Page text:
Japan Geoscience Union Meeting 2019

Presentation information

[E] Oral

S (Solid Earth Sciences ) » S-MP Mineralogy & Petrology

[S-MP30] Crust-Mantle Connections

Tue. May 28, 2019 1:45 PM - 3:15 PM A07 (TOKYO BAY MAKUHARI HALL)

convener:Yoshihiko Tamura(Research Institute for Marine Geodynamics, Japan Agency for Maine-Earth Science and Technology), Osamu Ishizuka(Geological Survey of Japan, AIST), Chris Conway(Geological Survey of Japan), Chairperson:Yoshihiko Tamura(JAMSTEC), Chris Conway, Tomoaki Morishita(Kanazawa University)

2:15 PM - 2:30 PM

[SMP30-03] Generation of primary andesitic magma in oceanic arcs: Evidence from Kibblewhite Volcano, Kermadec Arc

★Invited Papers

*Yasuhiro Hirai1,2, Yoshihiko Tamura2, Kaj Hoernle3, Christian Timm4, Folkmar Hauff3, Reinhard Werner3, Bogdan Vaglarov2, Qing Chang2, Takashi Miyazaki2, Jun-Ichi Kimura2 (1.Graduate School of Natural Science and Technology, Kanazawa University, Japan, 2.Japan Agency for Marine-Earth Science and Technology (JAMSTEC), Yokosuka, Kanagawa, Japan, 3.GEOMAR Helmholtz Centre for Ocean Research, Kiel, Germany, 4.GNS Science, Lower Hutt, New Zealand)

Keywords:Subduction zone, Kermadec Arc, Kibblewhite Volcano, SO-255

Melting of hydrous subarc mantle at low pressure (<1 GPa) may produce primary andesitic melts, suggesting that primary andesitic lavas can be expected in oceanic arcs where the crust is thin (Tamura et al., 2016). Beneath thick crust, melting of hydrous mantle at higher pressures will occur at higher pressures below the thick crust, generating basaltic primary melts. Recently, Tamura et al. (2018) discovered olivine-bearing andesites derived from primary andesitic melts at the Nishinoshima volcano in the Ogasawara Arc, Japan, where the crustal thickness is 21 km. Here, we will present another example for generation of primary andesitic melts in the southern Kermadec arc.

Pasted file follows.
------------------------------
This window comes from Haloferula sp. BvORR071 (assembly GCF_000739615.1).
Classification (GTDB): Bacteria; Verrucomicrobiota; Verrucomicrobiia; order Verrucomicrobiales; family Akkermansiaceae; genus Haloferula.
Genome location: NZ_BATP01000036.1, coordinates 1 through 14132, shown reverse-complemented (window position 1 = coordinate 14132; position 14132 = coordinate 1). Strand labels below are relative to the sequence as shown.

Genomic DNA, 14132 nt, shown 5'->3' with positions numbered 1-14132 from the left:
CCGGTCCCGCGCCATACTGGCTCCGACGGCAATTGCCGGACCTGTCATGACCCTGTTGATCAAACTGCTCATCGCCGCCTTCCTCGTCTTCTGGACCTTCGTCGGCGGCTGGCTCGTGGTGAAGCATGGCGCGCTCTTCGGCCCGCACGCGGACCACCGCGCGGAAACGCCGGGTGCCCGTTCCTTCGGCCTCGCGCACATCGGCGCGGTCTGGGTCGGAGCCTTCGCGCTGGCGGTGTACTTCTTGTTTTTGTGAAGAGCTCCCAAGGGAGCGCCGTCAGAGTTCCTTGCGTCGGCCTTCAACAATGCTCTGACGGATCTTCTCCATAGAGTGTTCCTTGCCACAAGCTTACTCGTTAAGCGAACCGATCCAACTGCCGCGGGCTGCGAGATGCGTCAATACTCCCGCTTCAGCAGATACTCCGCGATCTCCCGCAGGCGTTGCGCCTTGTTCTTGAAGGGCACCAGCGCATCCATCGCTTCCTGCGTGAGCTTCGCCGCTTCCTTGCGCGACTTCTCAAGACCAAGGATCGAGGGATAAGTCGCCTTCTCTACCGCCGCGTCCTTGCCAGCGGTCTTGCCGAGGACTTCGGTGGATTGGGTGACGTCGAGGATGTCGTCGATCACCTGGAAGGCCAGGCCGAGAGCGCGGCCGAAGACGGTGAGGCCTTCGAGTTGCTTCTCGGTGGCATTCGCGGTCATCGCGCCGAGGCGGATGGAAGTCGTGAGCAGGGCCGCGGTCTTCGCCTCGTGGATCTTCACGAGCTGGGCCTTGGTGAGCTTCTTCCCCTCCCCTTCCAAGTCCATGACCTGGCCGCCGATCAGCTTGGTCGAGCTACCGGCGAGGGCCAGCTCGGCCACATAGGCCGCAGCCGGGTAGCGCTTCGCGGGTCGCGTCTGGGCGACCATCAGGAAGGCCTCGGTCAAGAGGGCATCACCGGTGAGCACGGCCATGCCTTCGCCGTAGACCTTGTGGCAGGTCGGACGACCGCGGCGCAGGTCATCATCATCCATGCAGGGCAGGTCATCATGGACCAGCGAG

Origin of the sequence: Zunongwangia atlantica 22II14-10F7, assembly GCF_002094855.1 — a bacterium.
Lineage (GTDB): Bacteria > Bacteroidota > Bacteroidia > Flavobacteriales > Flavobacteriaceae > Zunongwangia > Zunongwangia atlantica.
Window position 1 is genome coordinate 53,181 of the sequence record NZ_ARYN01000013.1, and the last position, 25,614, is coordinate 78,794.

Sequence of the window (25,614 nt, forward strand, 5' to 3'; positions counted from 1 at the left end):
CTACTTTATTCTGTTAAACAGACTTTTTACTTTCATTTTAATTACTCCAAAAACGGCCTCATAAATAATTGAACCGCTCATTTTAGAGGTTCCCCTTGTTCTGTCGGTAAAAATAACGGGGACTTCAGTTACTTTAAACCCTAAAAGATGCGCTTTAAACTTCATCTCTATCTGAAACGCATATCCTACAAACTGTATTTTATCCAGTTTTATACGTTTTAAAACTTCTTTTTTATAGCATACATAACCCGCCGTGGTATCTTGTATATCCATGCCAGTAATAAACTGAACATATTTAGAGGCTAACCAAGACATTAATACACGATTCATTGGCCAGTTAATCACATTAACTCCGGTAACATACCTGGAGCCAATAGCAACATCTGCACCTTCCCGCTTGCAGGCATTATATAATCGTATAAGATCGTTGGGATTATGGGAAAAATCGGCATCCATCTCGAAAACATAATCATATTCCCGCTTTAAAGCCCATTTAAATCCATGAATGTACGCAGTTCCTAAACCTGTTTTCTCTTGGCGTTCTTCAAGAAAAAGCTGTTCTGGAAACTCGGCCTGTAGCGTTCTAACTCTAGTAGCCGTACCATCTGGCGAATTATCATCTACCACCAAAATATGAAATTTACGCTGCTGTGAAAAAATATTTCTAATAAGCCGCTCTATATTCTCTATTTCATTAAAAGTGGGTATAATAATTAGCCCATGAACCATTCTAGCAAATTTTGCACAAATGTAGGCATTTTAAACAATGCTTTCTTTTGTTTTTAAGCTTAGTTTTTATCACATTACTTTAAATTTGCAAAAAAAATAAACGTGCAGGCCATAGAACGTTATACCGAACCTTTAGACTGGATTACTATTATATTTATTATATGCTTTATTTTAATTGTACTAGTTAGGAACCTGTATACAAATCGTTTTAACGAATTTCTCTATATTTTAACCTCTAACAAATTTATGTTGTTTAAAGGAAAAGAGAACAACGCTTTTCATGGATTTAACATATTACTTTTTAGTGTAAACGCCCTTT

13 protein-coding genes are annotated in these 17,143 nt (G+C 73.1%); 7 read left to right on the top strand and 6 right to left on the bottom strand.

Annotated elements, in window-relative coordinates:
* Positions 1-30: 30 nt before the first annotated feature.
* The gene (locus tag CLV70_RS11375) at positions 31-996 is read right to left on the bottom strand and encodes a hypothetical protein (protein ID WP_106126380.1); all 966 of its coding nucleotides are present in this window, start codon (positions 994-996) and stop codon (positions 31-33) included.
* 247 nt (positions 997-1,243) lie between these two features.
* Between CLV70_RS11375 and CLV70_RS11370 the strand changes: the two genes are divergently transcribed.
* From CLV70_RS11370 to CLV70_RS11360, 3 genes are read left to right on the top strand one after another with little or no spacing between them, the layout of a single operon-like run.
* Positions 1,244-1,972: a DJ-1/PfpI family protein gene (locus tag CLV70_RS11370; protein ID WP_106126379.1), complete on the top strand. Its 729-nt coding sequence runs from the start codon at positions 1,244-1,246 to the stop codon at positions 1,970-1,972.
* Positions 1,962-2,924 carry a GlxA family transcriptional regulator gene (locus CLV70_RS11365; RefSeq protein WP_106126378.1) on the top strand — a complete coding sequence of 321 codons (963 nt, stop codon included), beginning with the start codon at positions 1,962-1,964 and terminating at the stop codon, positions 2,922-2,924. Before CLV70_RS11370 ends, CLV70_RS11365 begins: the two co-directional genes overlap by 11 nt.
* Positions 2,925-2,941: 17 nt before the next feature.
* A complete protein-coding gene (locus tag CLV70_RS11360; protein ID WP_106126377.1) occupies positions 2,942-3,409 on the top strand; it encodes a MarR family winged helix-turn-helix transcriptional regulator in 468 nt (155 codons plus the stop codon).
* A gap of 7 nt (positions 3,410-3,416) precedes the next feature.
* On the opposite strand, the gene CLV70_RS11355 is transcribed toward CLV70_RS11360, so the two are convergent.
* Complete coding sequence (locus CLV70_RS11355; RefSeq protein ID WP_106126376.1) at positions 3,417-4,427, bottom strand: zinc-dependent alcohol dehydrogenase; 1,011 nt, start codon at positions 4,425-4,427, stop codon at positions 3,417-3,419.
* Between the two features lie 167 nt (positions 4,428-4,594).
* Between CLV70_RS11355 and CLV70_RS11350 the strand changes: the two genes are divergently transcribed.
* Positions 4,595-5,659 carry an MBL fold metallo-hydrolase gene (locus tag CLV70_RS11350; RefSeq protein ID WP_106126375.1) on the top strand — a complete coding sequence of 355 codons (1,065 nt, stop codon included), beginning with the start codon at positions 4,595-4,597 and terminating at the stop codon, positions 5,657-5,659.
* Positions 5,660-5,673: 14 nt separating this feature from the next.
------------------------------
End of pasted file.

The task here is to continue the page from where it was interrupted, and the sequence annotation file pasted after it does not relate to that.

During R/V SONNE expedition in 2017 (SO-255), phenocryst-poor andesites (57.5–57.6 wt.% SiO2) were recovered from Kibblewhite volcanic complex, southern Kermadec Arc. These andesites contain skeletal olivine and clinopyroxene microphenocrysts with similar and restricted Mg-numbers (Mg/[Mg+Fe] = 0.84–0.85) and a few euhedral olivine xenocrysts with a magnesian cores (Mg/[Mg+Fe] = ~0.92). The magnesian andesites (5.5–5.6 wt.% MgO; Mg# = 56.8–57.3) have relatively high Ni (~50 ppm) and Cr (~180 ppm) contents. These lavas have depleted high-field strength element and enriched large-ion lithophile element compositions (e.g., Nb/Yb = 0.75–0.80; Ba/Nb = 148–175), similar to the coeval Kibblewhite basalts and typical for other southern Kermadec Arc lavas. Sr-Nd-Hf-Pb isotope compositions for the andesites and basalts of the Kibblewhite Volcano also cannot be distinguished from each other and are consistent with the range of published data for the southern Kermadec Arc (Todd et al., 2011; Timm et al., 2014).

Calculation of equilibrium olivine compositions and olivine fractionation trends (Tamura et al., 2000) indicate that olivine microphenocrysts in the andesites are in equilibrium with host rocks and that the andesites have experienced 10% olivine fractionation from mantle-derived primary melts. Primary melt compositions for the andesites (estimated by addition of 10 wt.% equilibrium olivines) are still andesitic (55.9–56.0 wt.% SiO2; 9.58–9.68 wt.% MgO) in composition and similar to the estimated primary andesite melt of the Nishinoshima volcano. According to thermo-barometric modelling of Lee et al. (2009) the primary melts for the andesites are segregated from mantle peridotite at temperatures of 1190–1220℃ and pressures of 0.45–0.55 GPa assuming primary H2O contents to be 1.0–3.0 wt.%. The low primary magma segregation pressures, corresponding to 15–18 km depths, are consistent with thin (9–12 km; Bassett et al., 2016) crust beneath the southern Kermadec Arc.